Flores: The training, education, and leadership opportunities the military has provided me with has instilled discipline, leadership traits, communication skills, and an understanding for other cultures. This has greatly benefited me by allowing me to be calm in environments where some may panic, make decisions in a timely manner, communicate concisely, and work well with others. 

Soto: The army set a strong foundation for me. It gave me a positive perspective in my career as a strong female by expanding my experiences and ensuring I had the endurance to finish what I started. It gave me an opportunity to lead and take charge of my decisions, to never doubt myself, and to continue moving forward.

How does your military background help you in your current job?

Flores: I'm currently the special assistant for the assistant secretary for policy at the U.S. Department of Homeland Security. I review briefing materials that pertain to current events and policy, as well as any day-to-day staffing needs. In the military, I currently serve as a senior watch analyst, where I work closely on current operations in a fast-paced environment for the Joint Chiefs of Staff. Both my civilian and my military position require timely decision-making, communication skills, and leadership. I work in the intelligence community, where both my military and civilian positions require being a subject matter expert in that field.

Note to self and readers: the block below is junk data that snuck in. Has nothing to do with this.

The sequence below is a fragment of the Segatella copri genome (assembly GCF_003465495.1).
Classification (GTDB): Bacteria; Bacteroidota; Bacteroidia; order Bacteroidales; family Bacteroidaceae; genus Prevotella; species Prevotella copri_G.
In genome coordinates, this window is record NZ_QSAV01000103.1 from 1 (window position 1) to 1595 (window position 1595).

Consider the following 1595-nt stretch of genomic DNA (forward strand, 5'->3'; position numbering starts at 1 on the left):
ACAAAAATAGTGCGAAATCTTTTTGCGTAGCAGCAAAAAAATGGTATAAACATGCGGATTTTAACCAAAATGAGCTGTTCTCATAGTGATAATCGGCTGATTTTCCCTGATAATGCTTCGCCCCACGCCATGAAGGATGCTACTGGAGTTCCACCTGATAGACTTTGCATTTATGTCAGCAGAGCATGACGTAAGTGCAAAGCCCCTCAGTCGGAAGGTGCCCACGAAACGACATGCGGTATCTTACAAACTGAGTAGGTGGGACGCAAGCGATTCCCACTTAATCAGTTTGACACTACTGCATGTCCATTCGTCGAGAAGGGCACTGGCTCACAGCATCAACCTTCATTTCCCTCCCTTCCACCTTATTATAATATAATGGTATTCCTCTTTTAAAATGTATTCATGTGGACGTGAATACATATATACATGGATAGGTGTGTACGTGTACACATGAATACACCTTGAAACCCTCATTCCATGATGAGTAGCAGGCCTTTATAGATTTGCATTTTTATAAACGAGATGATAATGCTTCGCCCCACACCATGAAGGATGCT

Soto: My military background helps me by continuing and ensuring I maintain my work ethics and values. I live by my Army values, and I apply them to everything I do. I'm loyal and to me that means I'm an honest person. Respect and integrity, I always do what is right, even when no one is looking, my word has value to me. I could never see someone be wronged, I'll always be that justified person who speaks up for others.

What are the biggest struggles you face as a woman in the military and how have you overcome them? 

Flores: The biggest challenge is the perception that women can't handle a specific task or unit assignment. This is entirely inaccurate. For example, recently the first two female soldiers Shaye Haver and Kristen Griest graduated this past August from the rigorous army ranger course, earning the coveted ranger tab. This is evident that women can accomplish anything that their male peers can accomplish if given the opportunity. The best way of overcoming this challenge is simply by working hard, focusing on the mission, and ensuring that the mission gets accomplished. This can be applied to any job in and out of the military.